Not to mention Smash's 4-player combat changes EVERYTHING because of the added randomness, politicking, and more factors to take into consideration. PLUS how items (or a lack thereof) add yet ANOTHER layer of complexity above and beyond what you ALREADY have.



~Carmine "Cai" M. Red
Kairon@aol.com

Smash_BrotherMay 01, 2007

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Originally posted by: Amodaus1 What smash_brother has wrong is his complaint about complex inputs in street fighter being stupid, while NOT acknowleging the fact that to be good in melee you must know the ins and outs of the Short hop/ Shuffle/ Wave dash / L-cancel / Spike cancel / ect.. ect...


I'm not trying to say that they're "stupid", just that SSB's method of simpler controls makes for an overall better experience and a game which is therefore capable of reaching a greater number of players via its ease of use.

Both games will "separate the men from the boys" at their highest level, so to speak.

But only SSB can give newer players an easier learning curve so the game isn't a near-immediate turn off to them, hence why it is a superior game in my eyes.

I don't care if other people like it. I just don't intend to allow any of the typical "It's harder so it's better and so am I" SF machismo BS float by without snuffing it out.

I admit, though, that I did start the argument after seeing SSB compared to SF...

Amodaus1May 01, 2007

You do have your point, but i was making a direct comparision to the dexterity and complexity involved in both games. They are not so un-alike, they are very similar. For arguements sake, I could say that one doesn't not need to use special's or supers in Street Fighter, you could just use strings instead of combos, and juggling can still take place. I know when i started playing SF2 I would only use Hard kicks and punches, usually the hard jump kick and sweep. Then when you learn quater circle foward for the first time, its all about the spam.

One must remember that SF 2, back when it was released, was accepted widely by the casual gamer, in fact it was a rage. So while many of you complain of its complexity and difficulty as an effect to garner intrest of the newbies and non-gaming inclined, this is a somewhat unfounded and highly flawed arguement, as many people were already lured in by Street fighter 2. Mario saved the console buisness, but Street Fighter saved the arcade world for a long period of time.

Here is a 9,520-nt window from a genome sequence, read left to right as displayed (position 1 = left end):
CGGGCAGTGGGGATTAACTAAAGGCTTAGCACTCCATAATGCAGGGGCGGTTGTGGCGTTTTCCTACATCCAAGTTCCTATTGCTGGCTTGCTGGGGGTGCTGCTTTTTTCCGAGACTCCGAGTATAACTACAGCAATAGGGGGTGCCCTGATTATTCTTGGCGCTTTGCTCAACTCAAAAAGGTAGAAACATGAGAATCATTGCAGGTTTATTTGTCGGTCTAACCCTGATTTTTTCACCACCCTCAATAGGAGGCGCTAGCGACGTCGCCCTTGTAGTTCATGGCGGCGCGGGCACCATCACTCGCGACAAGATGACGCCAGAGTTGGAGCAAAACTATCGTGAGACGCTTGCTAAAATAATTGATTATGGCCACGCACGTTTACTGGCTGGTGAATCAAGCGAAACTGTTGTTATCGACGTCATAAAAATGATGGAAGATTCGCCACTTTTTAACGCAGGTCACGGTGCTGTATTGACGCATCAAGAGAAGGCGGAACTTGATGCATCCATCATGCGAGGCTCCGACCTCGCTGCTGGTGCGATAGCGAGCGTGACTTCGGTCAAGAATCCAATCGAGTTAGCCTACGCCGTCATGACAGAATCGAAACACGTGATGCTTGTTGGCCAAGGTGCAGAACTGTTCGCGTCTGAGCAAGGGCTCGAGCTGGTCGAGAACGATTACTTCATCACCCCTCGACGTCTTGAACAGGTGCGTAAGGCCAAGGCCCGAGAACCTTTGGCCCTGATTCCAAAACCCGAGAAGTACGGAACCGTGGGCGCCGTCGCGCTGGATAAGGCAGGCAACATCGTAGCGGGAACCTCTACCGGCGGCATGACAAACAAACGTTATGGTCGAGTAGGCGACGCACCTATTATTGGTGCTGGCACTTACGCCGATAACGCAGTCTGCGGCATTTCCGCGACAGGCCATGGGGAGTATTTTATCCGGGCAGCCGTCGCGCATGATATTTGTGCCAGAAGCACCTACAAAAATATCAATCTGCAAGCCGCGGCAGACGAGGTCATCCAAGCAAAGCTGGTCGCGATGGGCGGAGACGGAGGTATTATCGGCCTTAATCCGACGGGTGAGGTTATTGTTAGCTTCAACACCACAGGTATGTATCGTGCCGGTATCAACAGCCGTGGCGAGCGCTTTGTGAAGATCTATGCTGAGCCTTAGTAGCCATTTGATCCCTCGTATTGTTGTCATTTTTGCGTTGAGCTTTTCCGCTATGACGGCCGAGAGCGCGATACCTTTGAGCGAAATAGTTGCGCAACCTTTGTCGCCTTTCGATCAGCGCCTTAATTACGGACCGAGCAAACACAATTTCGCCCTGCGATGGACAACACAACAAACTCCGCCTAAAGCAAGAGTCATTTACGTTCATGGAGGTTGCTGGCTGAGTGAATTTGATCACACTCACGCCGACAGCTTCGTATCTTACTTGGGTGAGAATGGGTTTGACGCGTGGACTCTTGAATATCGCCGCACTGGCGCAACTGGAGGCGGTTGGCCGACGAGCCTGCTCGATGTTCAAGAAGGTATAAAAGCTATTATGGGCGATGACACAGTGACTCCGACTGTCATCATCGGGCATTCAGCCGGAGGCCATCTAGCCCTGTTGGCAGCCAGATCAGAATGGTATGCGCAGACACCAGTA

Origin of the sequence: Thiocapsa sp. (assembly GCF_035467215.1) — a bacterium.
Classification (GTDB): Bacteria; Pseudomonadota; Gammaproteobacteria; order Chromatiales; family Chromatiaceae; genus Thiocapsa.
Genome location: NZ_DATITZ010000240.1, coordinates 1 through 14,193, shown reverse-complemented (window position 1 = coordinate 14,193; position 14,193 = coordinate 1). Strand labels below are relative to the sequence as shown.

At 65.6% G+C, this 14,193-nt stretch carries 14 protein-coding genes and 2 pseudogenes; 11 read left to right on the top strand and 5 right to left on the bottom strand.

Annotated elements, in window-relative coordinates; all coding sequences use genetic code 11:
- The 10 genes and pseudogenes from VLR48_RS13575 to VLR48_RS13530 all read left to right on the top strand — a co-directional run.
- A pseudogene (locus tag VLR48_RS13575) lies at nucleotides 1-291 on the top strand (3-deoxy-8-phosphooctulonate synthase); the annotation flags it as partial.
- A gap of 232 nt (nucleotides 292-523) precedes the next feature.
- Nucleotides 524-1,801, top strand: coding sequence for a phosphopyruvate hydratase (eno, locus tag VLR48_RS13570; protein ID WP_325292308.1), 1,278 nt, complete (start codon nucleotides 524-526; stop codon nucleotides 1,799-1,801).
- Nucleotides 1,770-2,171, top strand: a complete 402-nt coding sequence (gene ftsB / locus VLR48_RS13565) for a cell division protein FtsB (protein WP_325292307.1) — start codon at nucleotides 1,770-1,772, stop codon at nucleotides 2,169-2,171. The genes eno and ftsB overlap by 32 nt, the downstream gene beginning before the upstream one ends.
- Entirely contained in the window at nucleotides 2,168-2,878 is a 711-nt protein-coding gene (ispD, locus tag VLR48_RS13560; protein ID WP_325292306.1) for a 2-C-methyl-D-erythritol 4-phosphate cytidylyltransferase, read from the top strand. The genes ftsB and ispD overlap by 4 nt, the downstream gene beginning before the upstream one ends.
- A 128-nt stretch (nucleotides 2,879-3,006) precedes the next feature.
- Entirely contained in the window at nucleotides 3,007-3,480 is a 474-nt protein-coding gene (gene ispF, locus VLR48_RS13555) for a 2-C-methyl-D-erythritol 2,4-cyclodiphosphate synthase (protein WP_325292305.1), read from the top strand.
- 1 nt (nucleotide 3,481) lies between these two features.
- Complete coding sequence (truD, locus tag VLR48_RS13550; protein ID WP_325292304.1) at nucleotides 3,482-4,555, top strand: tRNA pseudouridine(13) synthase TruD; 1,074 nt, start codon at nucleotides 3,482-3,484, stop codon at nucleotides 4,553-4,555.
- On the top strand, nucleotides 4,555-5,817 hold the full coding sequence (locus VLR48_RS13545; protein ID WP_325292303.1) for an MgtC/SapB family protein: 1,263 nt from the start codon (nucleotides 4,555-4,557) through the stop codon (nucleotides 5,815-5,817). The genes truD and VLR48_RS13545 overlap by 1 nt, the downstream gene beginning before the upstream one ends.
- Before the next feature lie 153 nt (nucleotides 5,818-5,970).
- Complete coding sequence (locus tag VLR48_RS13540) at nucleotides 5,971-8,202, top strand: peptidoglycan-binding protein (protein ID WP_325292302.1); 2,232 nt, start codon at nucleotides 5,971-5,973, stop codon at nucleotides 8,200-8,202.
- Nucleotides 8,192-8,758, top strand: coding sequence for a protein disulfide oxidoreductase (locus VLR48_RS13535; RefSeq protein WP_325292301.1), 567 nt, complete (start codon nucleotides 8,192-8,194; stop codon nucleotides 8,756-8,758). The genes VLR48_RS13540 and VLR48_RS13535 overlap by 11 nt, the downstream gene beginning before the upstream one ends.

Regardless, both games require you to learn. Street fighter and the traditional fighters it spawned require you to know setups/ cancels / and juggles just like Smash brothers. The main difference is in Street fighter canceling and Just Framing (Parry's for SF3 include this) are more ephasized and in smash is juggling and setup (spiking, using throws for juggles, chain grabs on specific characters... DK you big monkey)


(Note I only intend this for a 1 on 1 comparision, if you want to include 4 man melee, then if find the arguement moot, mainly because SF is strickly 1v1, and its not fair to compair outside the games parameters.)

Smash_BrotherMay 01, 2007

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Originally posted by: Amodaus1
You do have your point, but i was making a direct comparision to the dexterity and complexity involved in both games. They are not so un-alike, they are very similar. For arguements sake, I could say that one doesn't not need to use special's or supers in Street Fighter, you could just use strings instead of combos, and juggling can still take place. I know when i started playing SF2 I would only use Hard kicks and punches, usually the hard jump kick and sweep. Then when you learn quater circle foward for the first time, its all about the spam.


Commands in SSB are easier to input and thus make the game more approachable to new players.

SSB was the closest Nintendo could really get to a "non-gamer" fighting game because anyone could, at the least, get their character to perform the basic moves necessary for success.

If both games were a rollercoaster ride, SF required you to be 6 feet tall while SSB could accommodate people of any height. You needed to ride both multiple times to get the hang of them, but the SSB coaster could already reach a broader audience simply because the SF coaster asked far more of players just to get into it.